Crops, Environment & Land Use Programme >
Environment, Soils & Land Use >
Please use this identifier to cite or link to this item:
|Title: ||Linking hydrogeochemistry to nitrate abundance in groundwater in agricultural settings in Ireland|
|Authors: ||Jahangir, Mohammad M. R.|
Richards, Karl G.
Dissolved organic C
|Issue Date: ||11-May-2012|
|Citation: ||M.M.R. Jahangir, P. Johnston, M.I. Khalil, K.G. Richards. Linking hydrogeochemistry to nitrate abundance in groundwater in agricultural settings in Ireland. Journal of Hydrology, 2012, 448–449, 212–222. DOI: 10.1016/j.jhydrol.2012.04.054|
|Series/Report no.: ||Journal of Hydrology;vol 448-449|
|Abstract: ||Nitrate (NO3-–N) contamination of groundwater and associated surface waters is an increasingly important global issue with multiple impacts on terrestrial, aquatic and atmospheric environments. Investigation of the distribution of hydrogeochemical variables and their connection with the occurrence of NO3-–N provides better insights into the prediction of the environmental risk associated with nitrogen use within agricultural systems. The research objective was to evaluate the effect of hydrogeological setting on agriculturally derived groundwater NO3-–N occurrence. Piezometers (n = 36) were installed at three depths across four contrasting agricultural research sites. Groundwater was sampled monthly for chemistry and dissolved gases, between February 2009 and January 2011. Mean groundwater NO3-–N ranged 0.7–14.6 mg L−1, with site and groundwater depth being statistically significant (p < 0.001). Unsaturated zone thickness and saturated hydraulic conductivity (Ksat) were significantly correlated with dissolved oxygen (DO) and redox potential (Eh) across sites. Groundwater NO3-–N occurrence was significantly negatively related to DOC and methane and positively related with Eh and Ksat. Reduction of NO3-–N started at Eh potentials <150 mV while significant nitrate reduction occurred <100 mV. Indications of heterotrophic and autotrophic denitrification were observed through elevated dissolved organic carbon (DOC) and oxidation of metal bound sulphur, as indicated by sulphate (SO42-). Land application of waste water created denitrification hot spots due to high DOC losses. Hydrogeological settings significantly influenced groundwater nitrate occurrence and suggested denitrification as the main control.|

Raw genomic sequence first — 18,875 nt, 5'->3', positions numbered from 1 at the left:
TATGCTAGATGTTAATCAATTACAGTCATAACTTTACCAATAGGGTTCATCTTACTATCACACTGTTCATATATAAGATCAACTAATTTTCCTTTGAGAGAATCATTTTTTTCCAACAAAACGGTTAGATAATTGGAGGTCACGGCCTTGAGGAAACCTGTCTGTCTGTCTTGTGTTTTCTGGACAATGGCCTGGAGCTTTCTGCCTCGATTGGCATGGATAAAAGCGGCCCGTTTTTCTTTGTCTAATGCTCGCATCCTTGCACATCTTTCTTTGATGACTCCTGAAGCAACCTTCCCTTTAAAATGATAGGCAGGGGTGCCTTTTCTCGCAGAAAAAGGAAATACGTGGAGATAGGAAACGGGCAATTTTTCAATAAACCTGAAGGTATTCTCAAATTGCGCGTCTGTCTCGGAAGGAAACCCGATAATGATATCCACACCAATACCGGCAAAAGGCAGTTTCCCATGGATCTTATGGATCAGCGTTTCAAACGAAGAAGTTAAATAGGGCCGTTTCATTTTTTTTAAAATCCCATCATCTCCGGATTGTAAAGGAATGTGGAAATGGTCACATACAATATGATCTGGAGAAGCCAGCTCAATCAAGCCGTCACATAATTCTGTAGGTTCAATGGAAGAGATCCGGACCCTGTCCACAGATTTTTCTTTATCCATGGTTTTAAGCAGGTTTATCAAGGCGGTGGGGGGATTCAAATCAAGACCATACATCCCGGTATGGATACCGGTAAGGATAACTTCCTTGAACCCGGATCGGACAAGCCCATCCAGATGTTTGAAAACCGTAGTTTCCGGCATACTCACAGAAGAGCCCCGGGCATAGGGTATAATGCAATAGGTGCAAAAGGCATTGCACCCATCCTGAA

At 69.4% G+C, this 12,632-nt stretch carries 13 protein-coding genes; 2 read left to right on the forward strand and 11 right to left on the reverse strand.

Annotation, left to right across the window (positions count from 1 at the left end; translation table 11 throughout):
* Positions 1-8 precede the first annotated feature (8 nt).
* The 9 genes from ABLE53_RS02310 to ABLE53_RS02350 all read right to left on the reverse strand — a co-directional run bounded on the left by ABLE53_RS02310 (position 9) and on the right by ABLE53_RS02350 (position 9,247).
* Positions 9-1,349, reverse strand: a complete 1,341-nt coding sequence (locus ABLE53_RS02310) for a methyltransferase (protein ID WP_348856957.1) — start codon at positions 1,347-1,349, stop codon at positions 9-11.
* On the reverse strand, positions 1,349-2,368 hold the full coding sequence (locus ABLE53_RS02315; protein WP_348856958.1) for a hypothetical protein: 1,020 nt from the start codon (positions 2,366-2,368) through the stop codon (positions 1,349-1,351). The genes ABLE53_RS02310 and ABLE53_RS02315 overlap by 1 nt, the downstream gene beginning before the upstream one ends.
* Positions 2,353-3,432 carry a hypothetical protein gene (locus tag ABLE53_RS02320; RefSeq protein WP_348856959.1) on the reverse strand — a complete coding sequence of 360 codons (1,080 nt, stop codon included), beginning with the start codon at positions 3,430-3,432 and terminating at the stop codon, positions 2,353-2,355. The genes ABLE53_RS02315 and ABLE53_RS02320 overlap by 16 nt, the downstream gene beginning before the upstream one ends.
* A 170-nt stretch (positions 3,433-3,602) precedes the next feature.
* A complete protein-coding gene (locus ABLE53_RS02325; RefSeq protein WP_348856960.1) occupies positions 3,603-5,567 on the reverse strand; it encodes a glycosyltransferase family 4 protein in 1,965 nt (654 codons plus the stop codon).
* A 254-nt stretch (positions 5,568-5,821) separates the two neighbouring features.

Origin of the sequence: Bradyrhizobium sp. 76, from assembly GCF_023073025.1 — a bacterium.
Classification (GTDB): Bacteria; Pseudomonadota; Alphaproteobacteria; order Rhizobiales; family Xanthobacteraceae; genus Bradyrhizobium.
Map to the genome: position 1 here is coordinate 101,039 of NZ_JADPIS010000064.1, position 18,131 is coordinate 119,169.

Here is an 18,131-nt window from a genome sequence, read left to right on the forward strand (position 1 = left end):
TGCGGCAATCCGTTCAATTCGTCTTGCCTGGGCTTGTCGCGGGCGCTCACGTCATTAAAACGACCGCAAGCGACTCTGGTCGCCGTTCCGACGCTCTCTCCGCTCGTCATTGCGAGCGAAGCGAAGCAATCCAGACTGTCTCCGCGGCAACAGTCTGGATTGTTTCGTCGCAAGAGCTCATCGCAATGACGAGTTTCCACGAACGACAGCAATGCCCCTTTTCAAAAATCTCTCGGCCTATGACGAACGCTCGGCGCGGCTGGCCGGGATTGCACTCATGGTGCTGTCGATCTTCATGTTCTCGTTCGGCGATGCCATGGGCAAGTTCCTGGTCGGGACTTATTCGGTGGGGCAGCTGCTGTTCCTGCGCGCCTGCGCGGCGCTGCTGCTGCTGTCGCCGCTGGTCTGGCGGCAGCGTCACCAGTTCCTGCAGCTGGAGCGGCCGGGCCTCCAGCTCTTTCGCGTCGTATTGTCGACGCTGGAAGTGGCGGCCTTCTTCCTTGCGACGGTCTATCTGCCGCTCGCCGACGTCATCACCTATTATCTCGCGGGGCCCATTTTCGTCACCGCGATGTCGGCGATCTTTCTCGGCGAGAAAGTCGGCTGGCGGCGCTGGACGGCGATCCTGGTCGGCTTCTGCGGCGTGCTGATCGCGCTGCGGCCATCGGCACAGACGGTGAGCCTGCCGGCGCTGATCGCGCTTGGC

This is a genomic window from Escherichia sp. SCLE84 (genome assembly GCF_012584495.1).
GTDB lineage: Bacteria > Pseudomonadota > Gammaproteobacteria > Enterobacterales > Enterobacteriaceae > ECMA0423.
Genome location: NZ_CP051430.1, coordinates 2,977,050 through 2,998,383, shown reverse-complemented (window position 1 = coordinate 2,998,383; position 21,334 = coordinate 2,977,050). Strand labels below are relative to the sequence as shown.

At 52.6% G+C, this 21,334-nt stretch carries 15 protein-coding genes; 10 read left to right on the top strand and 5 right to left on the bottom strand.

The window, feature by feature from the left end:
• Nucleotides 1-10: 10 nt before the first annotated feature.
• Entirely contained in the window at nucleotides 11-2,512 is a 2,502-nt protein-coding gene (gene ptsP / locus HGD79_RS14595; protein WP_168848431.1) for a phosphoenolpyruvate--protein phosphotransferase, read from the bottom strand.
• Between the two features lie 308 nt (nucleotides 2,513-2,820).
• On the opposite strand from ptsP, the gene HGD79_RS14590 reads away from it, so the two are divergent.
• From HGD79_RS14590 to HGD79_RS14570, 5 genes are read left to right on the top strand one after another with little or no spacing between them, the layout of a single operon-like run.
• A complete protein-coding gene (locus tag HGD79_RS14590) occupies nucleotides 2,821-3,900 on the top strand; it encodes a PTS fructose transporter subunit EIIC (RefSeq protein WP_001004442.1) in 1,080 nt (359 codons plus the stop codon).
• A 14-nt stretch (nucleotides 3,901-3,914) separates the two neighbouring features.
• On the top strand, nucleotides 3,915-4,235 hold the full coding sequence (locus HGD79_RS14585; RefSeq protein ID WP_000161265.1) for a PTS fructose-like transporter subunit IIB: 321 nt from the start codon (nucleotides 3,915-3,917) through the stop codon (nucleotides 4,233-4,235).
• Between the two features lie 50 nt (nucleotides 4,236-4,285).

|Appears in Collections:||Environment, Soils & Land Use|
Items in T-Stor are protected by copyright, with all rights reserved, unless otherwise indicated.